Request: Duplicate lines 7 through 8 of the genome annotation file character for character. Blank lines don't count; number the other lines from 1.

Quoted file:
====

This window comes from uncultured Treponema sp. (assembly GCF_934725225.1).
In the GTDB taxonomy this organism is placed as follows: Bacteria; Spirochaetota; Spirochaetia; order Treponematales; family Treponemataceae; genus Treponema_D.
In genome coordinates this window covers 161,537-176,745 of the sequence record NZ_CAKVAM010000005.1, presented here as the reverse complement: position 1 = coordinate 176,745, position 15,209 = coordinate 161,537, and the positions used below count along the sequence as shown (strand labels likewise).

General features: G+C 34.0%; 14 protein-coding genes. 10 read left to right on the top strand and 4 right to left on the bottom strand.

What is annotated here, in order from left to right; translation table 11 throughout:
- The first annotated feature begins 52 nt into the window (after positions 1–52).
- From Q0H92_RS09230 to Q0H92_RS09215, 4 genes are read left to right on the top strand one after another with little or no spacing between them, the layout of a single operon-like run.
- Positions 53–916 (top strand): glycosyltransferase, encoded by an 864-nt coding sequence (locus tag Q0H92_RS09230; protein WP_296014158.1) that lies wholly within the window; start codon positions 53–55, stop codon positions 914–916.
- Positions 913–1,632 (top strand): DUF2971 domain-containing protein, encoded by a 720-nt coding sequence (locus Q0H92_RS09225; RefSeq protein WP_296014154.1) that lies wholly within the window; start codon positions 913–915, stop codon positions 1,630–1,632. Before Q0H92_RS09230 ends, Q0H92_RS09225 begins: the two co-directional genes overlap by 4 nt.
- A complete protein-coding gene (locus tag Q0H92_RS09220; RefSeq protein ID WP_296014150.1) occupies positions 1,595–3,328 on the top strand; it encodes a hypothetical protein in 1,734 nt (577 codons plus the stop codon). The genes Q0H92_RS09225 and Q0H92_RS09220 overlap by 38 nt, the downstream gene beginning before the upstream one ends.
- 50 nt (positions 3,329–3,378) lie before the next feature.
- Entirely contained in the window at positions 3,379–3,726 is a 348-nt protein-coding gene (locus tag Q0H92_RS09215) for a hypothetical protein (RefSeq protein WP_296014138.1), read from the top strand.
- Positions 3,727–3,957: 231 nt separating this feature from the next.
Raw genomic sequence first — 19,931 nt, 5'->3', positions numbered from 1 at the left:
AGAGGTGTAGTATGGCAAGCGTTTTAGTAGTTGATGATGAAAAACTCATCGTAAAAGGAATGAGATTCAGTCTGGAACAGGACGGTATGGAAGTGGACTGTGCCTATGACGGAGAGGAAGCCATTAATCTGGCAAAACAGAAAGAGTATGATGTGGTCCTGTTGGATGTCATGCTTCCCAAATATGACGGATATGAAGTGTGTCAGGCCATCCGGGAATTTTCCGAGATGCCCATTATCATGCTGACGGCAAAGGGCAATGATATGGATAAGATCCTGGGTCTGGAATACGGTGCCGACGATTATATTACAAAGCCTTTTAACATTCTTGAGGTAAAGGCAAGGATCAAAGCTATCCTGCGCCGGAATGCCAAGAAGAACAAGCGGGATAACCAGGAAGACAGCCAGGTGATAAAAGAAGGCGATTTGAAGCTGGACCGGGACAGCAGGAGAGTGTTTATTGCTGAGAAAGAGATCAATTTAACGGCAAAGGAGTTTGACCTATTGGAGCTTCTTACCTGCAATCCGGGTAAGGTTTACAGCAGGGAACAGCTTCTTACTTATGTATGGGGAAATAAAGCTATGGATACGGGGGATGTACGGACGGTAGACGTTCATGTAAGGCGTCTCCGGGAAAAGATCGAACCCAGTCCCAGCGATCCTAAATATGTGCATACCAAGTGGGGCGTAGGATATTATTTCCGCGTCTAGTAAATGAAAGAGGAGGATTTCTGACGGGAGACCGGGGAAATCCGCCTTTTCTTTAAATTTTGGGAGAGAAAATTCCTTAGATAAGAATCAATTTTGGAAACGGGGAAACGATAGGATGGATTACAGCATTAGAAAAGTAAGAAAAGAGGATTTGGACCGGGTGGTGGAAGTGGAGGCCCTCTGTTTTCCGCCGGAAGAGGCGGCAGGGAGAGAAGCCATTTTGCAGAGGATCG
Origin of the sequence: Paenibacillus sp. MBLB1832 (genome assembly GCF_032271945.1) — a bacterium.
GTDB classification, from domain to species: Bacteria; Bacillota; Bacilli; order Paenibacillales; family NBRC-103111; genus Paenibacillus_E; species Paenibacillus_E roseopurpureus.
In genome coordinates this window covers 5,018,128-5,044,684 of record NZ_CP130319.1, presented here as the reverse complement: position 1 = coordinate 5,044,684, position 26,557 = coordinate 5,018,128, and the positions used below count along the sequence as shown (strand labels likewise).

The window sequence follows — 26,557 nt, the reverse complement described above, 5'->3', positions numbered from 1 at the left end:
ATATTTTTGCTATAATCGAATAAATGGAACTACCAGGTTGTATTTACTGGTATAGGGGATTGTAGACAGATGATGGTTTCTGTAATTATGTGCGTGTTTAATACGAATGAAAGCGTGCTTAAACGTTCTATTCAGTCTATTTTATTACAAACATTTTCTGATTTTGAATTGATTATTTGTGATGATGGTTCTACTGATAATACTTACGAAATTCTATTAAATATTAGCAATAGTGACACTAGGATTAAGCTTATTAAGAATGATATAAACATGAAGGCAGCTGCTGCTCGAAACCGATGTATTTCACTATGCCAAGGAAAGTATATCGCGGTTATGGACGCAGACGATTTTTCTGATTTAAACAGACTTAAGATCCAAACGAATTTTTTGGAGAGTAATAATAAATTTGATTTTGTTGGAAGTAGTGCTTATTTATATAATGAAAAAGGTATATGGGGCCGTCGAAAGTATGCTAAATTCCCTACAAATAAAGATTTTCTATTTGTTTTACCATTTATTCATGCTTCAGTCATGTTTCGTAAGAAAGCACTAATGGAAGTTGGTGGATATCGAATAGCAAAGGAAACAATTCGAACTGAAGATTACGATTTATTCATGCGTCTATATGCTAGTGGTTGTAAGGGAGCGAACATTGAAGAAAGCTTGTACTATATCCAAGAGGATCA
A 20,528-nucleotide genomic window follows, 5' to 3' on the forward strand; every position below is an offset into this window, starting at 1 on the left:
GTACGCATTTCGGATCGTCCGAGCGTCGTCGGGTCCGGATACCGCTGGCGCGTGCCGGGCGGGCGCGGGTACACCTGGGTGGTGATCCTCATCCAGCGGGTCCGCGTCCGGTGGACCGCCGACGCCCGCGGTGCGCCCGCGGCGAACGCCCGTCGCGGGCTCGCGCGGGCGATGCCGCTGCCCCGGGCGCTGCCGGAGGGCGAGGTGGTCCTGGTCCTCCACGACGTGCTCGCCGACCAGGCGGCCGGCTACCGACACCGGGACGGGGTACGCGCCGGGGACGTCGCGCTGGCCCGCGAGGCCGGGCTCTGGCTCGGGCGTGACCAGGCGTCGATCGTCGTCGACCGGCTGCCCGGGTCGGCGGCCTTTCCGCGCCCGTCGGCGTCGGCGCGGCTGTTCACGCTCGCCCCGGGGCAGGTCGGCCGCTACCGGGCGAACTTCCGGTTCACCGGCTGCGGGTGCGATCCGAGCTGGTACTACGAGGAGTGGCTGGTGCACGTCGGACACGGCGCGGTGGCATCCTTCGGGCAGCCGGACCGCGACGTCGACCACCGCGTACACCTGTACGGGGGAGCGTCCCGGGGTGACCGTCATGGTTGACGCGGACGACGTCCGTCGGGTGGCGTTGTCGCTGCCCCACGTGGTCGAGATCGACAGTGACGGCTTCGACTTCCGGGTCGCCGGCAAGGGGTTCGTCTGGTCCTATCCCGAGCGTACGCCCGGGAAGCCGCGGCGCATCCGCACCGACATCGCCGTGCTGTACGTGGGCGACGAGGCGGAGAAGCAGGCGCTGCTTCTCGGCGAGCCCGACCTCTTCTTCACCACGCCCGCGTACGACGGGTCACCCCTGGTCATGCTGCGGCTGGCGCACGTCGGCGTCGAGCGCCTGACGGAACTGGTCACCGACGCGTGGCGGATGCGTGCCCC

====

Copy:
- From Q0H92_RS09230 to Q0H92_RS09215, 4 genes are read left to right on the top strand one after another with little or no spacing between them, the layout of a single operon-like run.
- Positions 53–916 (top strand): glycosyltransferase, encoded by an 864-nt coding sequence (locus tag Q0H92_RS09230; protein WP_296014158.1) that lies wholly within the window; start codon positions 53–55, stop codon positions 914–916.